Alternative measures of GDP

Alternative measures to GDP have been under debate since the early 1970s.  The creation of the Measured Economic Welfare (MEW) index attempted to measure welfare.  For the period studied between the 1920s through 60s, every 6 unit increase in GNP corresponded to a 3-4 unit increase in the MEW.  The economists breathed a sigh of relief, believed that the GNP continued to track national welfare, and stopped tracking the MEW.  It is important to note the context of this decision, which at the time is appropriate.  During the 1920s to 60s period, due to general lack of material wealth, welfare of a household is tied to increase in material ownership, which was implied by a rising GNP.  However, by the Law of Diminishing Returns, this trend cannot last.  At some level of material ownership, the benefit of each additional unit is reduced.  This is indeed demonstrated by the 1990s by the Index of Sustainable Economic Welfare (ISEW).  In this analysis, the correlation between GNP and ISEW was positive, until the 1980s, when the correlation turned negative for many developed countries.  It is important to note the time scale and the context for each index.  The state of the nation in time provides the context in which national welfare can be evaluated.  Therefore there is no singular index that can provide the correct answer for all nations for all time.

Time and Place define the context under which the appropriate progress index can be selected.  Culture can be interpreted as “Place.” Bhutan's Gross National Happiness (GNH) measure weighs meditation as an important part of happiness, whereas an American may derive much more happiness when his/her team wins the SuperBowl.  Time, or political and economic progress, is the other element providing context.  For illustration, let’s use Max-Neef’s matrix of human needs as a base for developing an index.  Political and economic progress within a country bounds and prioritizes the human needs that can be satisfied in the matrix.  A third world country where citizens are seeking basic food and shelter would be best served by an index that heavily weighs the Subsistence category within the matrix.  In contrast, a developed country would be best served by an index that more heavily weighs Protection, Idleness, Creation and Freedom.  In addition to the Time context, the Place, or cultural context will provide additional weighing.

So what do the Genuine Progress Indicator (GPI), UN’s Human Development Index (HDI), Bhutan’s Gross National Happiness (GNH) and the Happy Planet Index (HPI) have in common?  They all provide wellness indices in different contexts.  The “west” proliferated GDP as a measure during the race for industrialization experienced between 1920s to 80s.  The timing, or political and economic progress, of GDP measuring countries was similar.  And though the countries were culturally different, the aim for industrialization was common, and thus set the context suitable for GDP measurement.  GDP proliferated as a measure.  Today, the countries seeking wellness measures are in a different time and place.  Given the great discrepancies in political and economic progress between countries and the many different cultures represented, none of the indices can be suitable enough to be used for all countries.  For developing countries, GDP may still be an adequate measure.  But for developed countries where subsistence needs are satisfied, new and perhaps divergent indices are needed.  The argument of what is happy for a Bhutanese may not be fun for an American, infers that it may no longer make sense to force the same index on developed countries in order to enable comparison between countries.  With increased mobility and communication methods, people of similar likes congregate geographically.  Thus we may find ourselves in a world where each country measures its happiness in its own manner and we stop racing against each other for improvement, but only seek to improve against oneself.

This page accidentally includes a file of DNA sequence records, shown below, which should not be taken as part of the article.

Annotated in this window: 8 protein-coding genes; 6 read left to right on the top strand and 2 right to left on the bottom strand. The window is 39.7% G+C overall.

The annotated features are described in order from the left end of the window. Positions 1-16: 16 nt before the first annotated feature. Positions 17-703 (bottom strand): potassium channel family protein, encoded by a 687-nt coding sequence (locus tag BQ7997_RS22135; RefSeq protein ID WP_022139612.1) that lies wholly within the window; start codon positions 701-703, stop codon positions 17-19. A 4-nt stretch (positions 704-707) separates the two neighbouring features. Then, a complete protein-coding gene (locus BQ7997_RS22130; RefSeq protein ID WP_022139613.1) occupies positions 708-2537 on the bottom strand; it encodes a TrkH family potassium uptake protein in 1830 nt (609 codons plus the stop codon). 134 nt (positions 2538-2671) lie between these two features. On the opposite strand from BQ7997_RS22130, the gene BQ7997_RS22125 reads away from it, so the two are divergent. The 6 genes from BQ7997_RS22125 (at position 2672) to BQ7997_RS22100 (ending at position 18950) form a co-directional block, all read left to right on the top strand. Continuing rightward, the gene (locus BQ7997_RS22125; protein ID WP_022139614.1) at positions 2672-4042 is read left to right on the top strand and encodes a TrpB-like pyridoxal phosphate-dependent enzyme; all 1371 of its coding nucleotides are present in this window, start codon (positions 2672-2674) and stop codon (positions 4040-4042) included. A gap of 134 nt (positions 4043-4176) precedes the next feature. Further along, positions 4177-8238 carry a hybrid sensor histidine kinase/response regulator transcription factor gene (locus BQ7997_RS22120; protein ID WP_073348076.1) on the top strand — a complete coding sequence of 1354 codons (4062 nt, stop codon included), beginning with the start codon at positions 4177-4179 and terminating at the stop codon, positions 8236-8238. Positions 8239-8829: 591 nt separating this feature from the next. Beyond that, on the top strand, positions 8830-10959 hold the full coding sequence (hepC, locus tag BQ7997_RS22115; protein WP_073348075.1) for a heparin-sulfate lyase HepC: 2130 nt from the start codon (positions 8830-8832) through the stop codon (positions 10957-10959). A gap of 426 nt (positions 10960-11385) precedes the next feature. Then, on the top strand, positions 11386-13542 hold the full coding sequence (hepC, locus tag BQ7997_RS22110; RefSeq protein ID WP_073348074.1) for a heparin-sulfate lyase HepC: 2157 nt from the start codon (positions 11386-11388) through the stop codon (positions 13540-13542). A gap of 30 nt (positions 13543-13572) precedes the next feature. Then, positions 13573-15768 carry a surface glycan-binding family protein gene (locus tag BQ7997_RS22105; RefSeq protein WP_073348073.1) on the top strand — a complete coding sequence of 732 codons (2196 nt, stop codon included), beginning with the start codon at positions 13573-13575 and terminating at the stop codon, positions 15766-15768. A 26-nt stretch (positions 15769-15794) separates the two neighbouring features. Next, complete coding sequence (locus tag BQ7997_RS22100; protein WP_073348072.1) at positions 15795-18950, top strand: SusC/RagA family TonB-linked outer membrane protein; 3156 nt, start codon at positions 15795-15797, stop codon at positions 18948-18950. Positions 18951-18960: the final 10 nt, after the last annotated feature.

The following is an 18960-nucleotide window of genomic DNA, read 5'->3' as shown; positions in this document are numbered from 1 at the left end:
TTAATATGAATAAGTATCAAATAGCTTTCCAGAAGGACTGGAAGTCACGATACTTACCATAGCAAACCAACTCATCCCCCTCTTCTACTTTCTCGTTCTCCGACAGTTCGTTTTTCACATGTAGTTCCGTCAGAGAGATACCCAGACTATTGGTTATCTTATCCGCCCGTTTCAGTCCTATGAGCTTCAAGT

Daly H. & Farley J. (2004). Ecological Economics: Principles and Applications.
Washington, DC: Island Press.
Pearce, D. & Barbier, E. (2000). Blueprint for a sustainable economy. London: Earthscan Publications.